Monday, April 2, 2012
Normativity and Misunderstandings: Parfit
Notes and Thoughts on Parfit's "On What Matters", Vol. 2, Chapter on Normativity
Oh! Before we start...Welcome my 100th published post! That's a lot of rambling...Thank you for reading my stuff. Here are a couple of fun facts about my blog:
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Ok, back to philosophy...
In the last post we talked about the disagreement between Parfit and Williams on whether there is such a thing as intrinsic good. The debate continues but in the context of reasons for action. For Williams having a reason to act means that you have some desire that you act to fulfill. For Parfit reasons are facts that count in favour of (or against) a certain act. You can have a reason to act without having some corresponding desire you seek to fulfill.
Parfit uses an example to illustrate his point. It's called the Early Death example:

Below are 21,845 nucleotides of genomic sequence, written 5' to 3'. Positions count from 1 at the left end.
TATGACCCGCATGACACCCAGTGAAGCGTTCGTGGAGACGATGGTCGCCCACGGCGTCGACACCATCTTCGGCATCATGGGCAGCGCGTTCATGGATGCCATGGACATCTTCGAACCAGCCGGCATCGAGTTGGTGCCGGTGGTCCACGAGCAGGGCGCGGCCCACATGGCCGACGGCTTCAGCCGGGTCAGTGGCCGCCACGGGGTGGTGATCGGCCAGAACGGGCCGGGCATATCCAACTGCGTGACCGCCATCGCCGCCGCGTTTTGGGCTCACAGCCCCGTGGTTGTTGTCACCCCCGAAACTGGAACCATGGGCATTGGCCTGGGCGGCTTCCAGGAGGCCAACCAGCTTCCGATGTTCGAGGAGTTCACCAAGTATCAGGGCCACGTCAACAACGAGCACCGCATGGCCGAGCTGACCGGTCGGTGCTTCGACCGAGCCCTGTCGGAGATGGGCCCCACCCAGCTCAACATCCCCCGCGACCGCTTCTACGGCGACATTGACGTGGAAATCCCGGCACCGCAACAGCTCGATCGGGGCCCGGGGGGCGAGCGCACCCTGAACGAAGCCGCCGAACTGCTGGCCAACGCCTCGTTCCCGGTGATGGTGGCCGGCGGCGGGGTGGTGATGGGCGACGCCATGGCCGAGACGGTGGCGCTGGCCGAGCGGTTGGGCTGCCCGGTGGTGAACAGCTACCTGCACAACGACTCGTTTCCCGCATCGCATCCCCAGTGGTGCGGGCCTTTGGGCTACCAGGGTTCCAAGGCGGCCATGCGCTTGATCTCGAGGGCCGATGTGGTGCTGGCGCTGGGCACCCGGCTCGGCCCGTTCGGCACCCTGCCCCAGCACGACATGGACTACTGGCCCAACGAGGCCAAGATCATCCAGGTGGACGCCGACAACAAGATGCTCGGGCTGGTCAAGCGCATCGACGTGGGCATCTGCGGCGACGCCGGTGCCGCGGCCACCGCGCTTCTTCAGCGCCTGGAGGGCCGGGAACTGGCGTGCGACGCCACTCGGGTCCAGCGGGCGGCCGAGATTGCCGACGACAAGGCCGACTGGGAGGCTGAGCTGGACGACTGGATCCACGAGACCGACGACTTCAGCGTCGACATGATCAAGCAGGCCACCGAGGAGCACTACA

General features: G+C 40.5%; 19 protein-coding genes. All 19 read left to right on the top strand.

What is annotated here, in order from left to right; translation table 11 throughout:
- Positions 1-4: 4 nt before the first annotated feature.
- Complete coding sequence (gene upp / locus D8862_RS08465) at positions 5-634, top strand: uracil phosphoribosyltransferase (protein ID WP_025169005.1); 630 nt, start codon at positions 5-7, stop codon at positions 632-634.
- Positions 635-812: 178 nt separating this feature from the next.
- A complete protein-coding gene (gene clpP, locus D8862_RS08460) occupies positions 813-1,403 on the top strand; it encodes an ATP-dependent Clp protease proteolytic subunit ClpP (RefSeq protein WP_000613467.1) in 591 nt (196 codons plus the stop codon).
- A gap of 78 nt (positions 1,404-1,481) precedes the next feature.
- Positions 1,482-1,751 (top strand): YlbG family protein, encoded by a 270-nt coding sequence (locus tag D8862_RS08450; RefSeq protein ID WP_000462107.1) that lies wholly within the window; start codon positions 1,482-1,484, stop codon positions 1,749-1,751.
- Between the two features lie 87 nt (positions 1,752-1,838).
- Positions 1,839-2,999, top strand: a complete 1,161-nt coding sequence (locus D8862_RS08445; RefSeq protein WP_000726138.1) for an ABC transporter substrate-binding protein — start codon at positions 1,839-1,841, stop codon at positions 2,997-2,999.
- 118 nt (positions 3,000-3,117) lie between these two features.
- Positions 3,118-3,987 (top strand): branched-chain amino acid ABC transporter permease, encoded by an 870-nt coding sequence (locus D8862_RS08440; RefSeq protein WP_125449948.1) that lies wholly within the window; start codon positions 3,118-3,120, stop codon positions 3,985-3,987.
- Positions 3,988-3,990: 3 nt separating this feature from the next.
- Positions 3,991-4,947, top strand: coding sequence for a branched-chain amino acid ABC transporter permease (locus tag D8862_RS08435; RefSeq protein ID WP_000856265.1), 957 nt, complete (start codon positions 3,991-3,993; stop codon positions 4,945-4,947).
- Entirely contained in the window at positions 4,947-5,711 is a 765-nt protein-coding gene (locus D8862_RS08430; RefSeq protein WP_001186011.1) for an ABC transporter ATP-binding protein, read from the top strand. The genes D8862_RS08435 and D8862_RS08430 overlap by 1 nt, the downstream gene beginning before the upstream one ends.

Suppose that you know that unless you take a certain medicine, you will die much younger, losing many years of happy life. Though you know this and you have deliberated in a procedurally rational way on this and all of the other relevant fact, you are not motivated to take this medicine.
On Williams view you have no reason to take the medicine because there is nothing in your motivational set (the set of desires, dispositions, tendencies, etc that motivate your actions). On Parfit there are facts that give you good reasons that count in favour of you taking the medicine. The split between the two, in the simplest terms is that for Williams reasons for action must by definition motivate action. For Parfit reasons needn't in themselves motivate actions, but they can count in favour of certain actions when considered by a rational agent.
Ok, I've already jumped into the arguments and we're not even out of the intro yet! I know you're anxious for more, so lets enjoy philosophy! Yay!
[Note: If you get tired of reading what Parfit and Williams say you can skip to the bottom section entitled "My Thoughts"! Regarding my thoughts on the issues, I appreciate any feedback 'cuz it'll help me identify weakness in my future paper on the topic. Thanks!]